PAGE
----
Mon, Dec 5, 2016 | updated 07:59 AM IST

China's latest paranoia: Lady Gaga and Taylor Swift

Updated: Aug 25, 2016 11:12 IST

Hong Kong, Aug.25 (ANI): While blind activist Chen Guangcheng, lawyer Zhou Shifeng and publisher Lee Bo might have a lot in common - as persons being hounded by the Communist Party leadership in China, what do they have in common with Lady Gaga and Taylor Swift? This group has now fallen on the wrong side of Beijing.

An increasingly paranoid leadership inside China is resorting to the kind of strong arm tactics that raise important and valid questions about the direction of the world's newest self-proclaimed superpower. Seeing demons where none exist, it banned Taylor Swift's clothing line titled TS 89 (she was born in 1989), simply because, in the conspiracy theory world of the Communist Party of China, TS 89 directly referred to the Tiananmen Square incident of 1989.

After Taylor Swift, the next American Grammy award winning artist to face China's 'propaganda department' rap was Lady Gaga. According to The Guardian newspaper which quoted Hong Kong's pro-democracy newspaper Apple Daily, Lady Gaga's 19 minute meeting with the Tibetan spiritual leader Dalai Lama garnered sharp reaction from China, which went ahead and banned the dissemination of the artist's content.

"Chinese websites and media organizations were ordered to stop uploading or distributing her songs in a sign of Beijing's irritation," said the 'Apple Daily' quoted by The Guardian.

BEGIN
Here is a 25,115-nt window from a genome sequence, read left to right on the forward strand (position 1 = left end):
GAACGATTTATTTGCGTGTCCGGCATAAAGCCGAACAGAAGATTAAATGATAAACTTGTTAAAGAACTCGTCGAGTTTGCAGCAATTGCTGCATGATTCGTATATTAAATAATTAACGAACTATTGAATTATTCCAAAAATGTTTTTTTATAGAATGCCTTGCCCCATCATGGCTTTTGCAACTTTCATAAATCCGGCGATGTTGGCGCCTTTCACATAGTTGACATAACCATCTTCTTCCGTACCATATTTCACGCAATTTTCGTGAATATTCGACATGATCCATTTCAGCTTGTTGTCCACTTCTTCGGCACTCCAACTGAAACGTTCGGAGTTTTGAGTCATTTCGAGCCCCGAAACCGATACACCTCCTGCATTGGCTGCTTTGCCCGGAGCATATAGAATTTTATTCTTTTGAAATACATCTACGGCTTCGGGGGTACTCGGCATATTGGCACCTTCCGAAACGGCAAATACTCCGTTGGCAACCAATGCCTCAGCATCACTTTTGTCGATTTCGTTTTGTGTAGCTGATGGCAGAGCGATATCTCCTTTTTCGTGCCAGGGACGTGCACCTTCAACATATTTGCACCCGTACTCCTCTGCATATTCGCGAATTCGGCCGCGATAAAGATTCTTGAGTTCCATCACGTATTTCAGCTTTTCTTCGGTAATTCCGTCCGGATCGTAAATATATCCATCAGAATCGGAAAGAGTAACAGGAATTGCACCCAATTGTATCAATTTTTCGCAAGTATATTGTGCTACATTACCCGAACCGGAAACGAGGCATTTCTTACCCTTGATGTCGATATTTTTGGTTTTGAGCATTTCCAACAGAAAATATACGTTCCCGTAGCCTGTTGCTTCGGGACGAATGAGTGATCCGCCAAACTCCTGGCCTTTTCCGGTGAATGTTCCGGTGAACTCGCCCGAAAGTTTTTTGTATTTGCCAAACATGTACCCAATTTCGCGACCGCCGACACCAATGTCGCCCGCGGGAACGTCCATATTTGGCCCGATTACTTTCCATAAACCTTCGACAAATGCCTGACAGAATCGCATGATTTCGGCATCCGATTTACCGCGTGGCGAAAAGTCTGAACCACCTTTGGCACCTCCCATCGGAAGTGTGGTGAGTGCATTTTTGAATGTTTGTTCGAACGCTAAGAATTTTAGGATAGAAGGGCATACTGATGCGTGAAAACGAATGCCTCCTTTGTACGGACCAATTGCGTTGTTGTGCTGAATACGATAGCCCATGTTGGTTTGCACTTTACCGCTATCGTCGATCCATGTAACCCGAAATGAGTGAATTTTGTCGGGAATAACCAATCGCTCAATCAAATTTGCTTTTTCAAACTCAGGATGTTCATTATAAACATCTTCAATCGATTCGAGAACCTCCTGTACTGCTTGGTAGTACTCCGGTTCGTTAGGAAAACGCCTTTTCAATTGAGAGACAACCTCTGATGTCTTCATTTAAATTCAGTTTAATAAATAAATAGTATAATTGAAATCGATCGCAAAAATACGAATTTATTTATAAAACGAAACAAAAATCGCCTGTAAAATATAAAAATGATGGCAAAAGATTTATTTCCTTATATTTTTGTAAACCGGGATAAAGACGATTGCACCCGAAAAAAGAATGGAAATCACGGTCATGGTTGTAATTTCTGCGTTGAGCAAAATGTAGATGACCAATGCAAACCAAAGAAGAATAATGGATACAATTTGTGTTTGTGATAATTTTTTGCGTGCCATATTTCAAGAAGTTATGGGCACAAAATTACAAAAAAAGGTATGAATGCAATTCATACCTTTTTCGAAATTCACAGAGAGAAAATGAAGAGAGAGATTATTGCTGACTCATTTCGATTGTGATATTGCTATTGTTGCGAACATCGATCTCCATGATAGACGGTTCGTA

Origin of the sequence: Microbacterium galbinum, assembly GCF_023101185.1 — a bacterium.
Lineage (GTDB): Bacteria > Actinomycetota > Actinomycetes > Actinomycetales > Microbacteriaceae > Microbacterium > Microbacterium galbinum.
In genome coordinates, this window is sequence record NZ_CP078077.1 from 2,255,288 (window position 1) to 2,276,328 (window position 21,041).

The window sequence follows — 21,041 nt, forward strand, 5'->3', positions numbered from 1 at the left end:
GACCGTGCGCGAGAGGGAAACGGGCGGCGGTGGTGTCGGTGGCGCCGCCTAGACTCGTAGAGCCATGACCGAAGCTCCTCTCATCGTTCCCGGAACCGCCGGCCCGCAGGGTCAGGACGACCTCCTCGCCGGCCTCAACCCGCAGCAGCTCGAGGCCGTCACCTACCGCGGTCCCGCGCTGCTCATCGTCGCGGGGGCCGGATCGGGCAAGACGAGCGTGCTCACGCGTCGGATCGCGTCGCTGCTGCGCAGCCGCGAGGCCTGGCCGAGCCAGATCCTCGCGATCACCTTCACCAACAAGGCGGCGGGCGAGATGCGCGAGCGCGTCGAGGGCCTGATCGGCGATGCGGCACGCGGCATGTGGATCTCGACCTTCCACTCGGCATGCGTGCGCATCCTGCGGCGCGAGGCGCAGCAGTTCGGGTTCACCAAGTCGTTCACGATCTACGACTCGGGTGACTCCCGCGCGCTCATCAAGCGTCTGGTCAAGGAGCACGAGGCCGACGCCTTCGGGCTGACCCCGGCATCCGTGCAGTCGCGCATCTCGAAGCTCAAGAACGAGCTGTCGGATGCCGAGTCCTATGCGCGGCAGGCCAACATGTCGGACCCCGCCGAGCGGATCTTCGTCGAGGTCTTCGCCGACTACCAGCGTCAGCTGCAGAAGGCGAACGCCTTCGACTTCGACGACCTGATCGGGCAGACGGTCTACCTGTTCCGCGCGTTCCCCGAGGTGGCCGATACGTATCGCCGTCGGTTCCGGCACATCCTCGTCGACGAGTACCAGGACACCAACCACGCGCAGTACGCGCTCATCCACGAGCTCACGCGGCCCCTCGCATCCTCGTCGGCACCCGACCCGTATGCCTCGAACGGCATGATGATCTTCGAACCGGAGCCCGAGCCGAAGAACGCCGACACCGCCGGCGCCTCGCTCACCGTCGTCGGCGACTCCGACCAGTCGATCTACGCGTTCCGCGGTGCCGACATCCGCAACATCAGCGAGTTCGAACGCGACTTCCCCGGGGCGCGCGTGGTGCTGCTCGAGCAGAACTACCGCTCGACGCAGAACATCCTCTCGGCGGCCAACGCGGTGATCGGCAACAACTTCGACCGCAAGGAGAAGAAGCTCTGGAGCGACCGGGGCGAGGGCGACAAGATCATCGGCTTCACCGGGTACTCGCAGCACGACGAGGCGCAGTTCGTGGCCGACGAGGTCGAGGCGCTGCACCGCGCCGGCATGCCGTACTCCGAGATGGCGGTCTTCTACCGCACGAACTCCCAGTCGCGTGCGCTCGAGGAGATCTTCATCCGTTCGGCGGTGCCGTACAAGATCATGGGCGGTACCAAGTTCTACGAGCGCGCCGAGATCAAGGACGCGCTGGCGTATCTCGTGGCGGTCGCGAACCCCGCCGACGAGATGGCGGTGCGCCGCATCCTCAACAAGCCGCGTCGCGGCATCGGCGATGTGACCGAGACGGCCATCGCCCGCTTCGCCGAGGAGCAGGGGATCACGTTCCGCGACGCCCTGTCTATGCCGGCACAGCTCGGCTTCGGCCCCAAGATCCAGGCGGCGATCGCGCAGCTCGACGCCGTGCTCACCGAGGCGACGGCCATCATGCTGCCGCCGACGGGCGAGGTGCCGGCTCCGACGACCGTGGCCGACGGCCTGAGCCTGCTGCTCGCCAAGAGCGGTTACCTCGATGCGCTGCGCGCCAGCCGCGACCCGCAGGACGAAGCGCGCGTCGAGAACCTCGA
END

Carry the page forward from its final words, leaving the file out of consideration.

These two cases at least do not involve personal harm. What of the over 300 lawyers and activists picked up in a major sweep across China in July/August 2015? "From July 2015 to early February 2016, some 318 human rights lawyers and activists from across the country were targeted, according to Sharon Hom, executive director of the NGO Human Rights in China," as quoted in Al Jazeera.

As China prepares for a crucial national congress of the ruling Communist Party in late 2017, expect more of the same as Xi Jinping struggles to assert his leadership over a fractious group of politicians. Looking for rivals in the thicket of Chinese elite politics, it is the intellectual classes that will be targeted - whether they are relegated to the ninth and lowest stinking class of Chinese society in a re-run of the 50 year old Cultural Revolution of Chairman Mao is no longer just a matter of armchair conjecture, but a real life concern for many. (ANI)